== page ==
Opinion

Even in this year of Covid, New York just can’t say no to Thanksgiving | Thanksgiving


It’s Thanksgiving in the US next week, a dry run for many of us for Christmas, which is to say an opportunity to make peace with not going anywhere or seeing anyone. With a quarter of a million Americans dead and the virus still raging, the sensible course of action is to sit this one out. Order in pizza and wings (with a jumbo tip for your delivery person), load up Disney+ and try to enjoy a few days on the sofa. For nine months, we have been strengthening these muscles; now is the time to use them.

Of course, that is not, in all likelihood, how things will play out. The closure of the public schools in New York this week was a response to the Covid test positivity rate climbing above 3%, but was also, one imagines, put in place in anticipation of a greater surge after Thanksgiving. City-wide school closure makes no real sense given the apparent lack of transmission in schools and the huge variance in test positivity rates between neighbourhoods – my own, in Manhattan, is a shade over 1% with no recorded exposure at our school, while areas of Staten Island are peaking at 6%. It seems bizarre on this basis to shut down the whole system.

But it also seems bizarre that we’re haggling over the holidays. Andrew Cuomo, the governor of New York, is riding the flipside of his popularity during the first wave of the pandemic and not handling it well, snapping at reporters and continuing his peevish feud with the mayor. If I have any sympathy for the man, it is for the scale of the challenge he faces when it comes to getting New Yorkers to forfeit their holidays. When the governor announced last week that, starting today, private gatherings would be limited to 10 people – far too many as it is – the police promptly popped up to say this was a restriction they wouldn’t be enforcing. Most of us know it: that the least we’ll pay for spending Thanksgiving or Christmas together will be another month of lockdown; and many would agree that, on paper anyway, it’s a price not worth paying. And yet we can’t do it.

Or rather, we can’t do it emphatically enough. It’s like the fantasy maths you do to launder an extravagance – I won’t take a $7 cab ride, ergo I can justify those $200 Apple AirPods. Or, in this case: I’ve been really good since March, the vaccines are coming … and goddammit, I deserve a day off. Relative to other parts of the US and the world, New York is a model of compliance – we wear our masks in the street, we don’t throw big dinner parties and, save for the odd super-spreader wedding or funeral, by and large we do as we’re told. Surely there’s enough good behaviour in the bank to sneak in a quick gathering at Thanksgiving?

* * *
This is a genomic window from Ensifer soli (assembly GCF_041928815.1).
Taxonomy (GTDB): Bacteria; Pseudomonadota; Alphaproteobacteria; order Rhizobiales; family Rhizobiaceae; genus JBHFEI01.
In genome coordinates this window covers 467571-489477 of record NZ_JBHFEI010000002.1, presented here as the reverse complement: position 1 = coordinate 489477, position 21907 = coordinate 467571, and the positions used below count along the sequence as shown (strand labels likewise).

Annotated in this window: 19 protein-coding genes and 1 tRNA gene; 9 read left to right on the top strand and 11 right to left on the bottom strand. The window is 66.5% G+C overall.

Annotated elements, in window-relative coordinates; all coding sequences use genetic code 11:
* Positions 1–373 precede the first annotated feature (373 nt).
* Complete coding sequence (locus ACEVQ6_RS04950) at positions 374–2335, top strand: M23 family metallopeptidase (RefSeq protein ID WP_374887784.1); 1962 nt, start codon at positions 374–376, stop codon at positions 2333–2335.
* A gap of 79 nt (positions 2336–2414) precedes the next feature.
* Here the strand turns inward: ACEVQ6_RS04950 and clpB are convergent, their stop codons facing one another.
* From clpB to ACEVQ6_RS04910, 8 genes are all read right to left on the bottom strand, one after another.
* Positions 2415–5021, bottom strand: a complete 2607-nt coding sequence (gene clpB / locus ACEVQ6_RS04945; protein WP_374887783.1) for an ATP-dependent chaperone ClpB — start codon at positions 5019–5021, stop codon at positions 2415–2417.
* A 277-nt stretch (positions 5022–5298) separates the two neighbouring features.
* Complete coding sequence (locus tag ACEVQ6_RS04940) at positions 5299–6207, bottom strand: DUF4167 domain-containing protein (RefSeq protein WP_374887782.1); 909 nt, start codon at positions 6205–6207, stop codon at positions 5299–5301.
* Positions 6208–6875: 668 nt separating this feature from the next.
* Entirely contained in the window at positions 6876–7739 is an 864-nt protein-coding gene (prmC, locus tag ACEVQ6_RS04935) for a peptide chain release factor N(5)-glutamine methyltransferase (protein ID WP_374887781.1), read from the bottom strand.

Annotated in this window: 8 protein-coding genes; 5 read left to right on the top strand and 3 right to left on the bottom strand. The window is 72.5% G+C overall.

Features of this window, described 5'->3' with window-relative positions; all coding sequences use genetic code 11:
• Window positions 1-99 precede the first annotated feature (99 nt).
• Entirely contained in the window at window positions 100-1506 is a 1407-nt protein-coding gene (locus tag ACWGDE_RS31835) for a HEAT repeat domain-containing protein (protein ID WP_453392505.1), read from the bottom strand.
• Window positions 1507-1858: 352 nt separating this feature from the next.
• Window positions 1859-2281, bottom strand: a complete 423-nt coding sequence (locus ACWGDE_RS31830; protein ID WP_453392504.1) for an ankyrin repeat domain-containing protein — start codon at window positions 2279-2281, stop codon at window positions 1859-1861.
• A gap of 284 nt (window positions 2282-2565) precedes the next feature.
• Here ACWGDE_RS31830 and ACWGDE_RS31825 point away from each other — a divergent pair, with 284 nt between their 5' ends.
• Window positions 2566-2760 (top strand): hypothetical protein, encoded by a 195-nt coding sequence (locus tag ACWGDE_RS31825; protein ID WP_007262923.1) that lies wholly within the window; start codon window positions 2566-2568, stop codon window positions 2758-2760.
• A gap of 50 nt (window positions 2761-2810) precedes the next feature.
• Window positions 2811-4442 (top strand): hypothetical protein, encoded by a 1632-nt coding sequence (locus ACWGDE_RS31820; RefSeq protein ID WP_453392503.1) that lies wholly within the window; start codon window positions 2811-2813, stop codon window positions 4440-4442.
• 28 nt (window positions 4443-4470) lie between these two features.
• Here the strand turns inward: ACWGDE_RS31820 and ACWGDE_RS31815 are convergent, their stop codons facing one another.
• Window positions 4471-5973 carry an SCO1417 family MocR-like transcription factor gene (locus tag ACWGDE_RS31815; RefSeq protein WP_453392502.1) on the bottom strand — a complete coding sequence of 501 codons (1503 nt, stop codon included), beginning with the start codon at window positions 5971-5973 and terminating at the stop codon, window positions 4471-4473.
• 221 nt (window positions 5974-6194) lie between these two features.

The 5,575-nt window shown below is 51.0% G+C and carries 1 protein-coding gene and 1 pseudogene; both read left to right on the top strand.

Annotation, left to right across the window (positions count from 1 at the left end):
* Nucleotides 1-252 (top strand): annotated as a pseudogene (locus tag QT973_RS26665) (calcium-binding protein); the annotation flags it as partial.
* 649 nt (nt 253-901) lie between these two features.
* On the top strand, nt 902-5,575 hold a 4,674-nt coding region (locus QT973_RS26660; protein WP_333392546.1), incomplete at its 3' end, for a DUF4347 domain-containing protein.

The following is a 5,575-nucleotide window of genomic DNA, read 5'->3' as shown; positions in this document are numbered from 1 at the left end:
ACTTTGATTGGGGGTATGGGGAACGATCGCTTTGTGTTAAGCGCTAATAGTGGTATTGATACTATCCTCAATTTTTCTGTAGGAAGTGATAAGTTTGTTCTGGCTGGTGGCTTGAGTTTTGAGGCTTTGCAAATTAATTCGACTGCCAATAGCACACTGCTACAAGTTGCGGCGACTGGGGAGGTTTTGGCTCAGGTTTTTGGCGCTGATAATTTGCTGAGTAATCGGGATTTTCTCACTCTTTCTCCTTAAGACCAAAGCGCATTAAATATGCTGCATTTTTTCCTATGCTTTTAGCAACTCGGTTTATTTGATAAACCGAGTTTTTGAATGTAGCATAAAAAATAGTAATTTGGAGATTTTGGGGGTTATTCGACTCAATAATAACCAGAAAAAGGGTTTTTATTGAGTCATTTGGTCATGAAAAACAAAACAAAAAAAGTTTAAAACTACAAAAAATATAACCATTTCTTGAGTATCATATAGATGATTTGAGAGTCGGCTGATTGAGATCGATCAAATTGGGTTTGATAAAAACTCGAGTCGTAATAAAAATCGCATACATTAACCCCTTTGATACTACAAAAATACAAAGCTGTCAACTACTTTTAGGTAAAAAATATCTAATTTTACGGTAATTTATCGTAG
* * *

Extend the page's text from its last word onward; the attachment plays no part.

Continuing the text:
Obviously, no is the only answer to this. That’s not how viruses work. Movement and socialising guarantees viral spread, and you can’t bargain your way out of it. Since the pandemic began, it has served as an odd thought experiment to consider that if everyone in the entire world had been able to stay home for two weeks, the whole disaster would have ground to a halt. As in almost every other areas of life, we remain our own worst enemies.

I should, probably, cancel my modest Thanksgiving plans, spooked by the numbers and the knowledge that I will be contributing to a general laxness that will only prolong this endless, final phase of the pandemic. I also know that, via a lot of weaselly internal litigation, I have already made up my mind. It’s dark at 4pm, the president still hasn’t conceded, and now the kids have been thrown out of school. The balance sheet of the universe requires some tiny input of joy that doesn’t come from binge-watching HBO.

Next Thursday, we will bundle up, put on our masks and sit on the subway for an hour to visit friends in Brooklyn. At the Thanksgiving table there will be five adults and three kids, comfortably within Cuomo’s restrictions, and in a loosey-goosey way – blown apart by school attendance, childcare and the heaving numbers in the playgrounds – people we’ve defined since the summer as being part of our pod. It will probably be fine, while also being defiantly dumb and proof of how much of our lives are governed by magical thinking.

The other day, while leaving the elevator in my building, I realised I’d forgotten to put on a mask, and for the few moments it took me to turn around and head back I did something so childishly absurd it has come to stand in my mind for the irrationality of this whole period: I held my breath.

• Emma Brockes is a Guardian columnist

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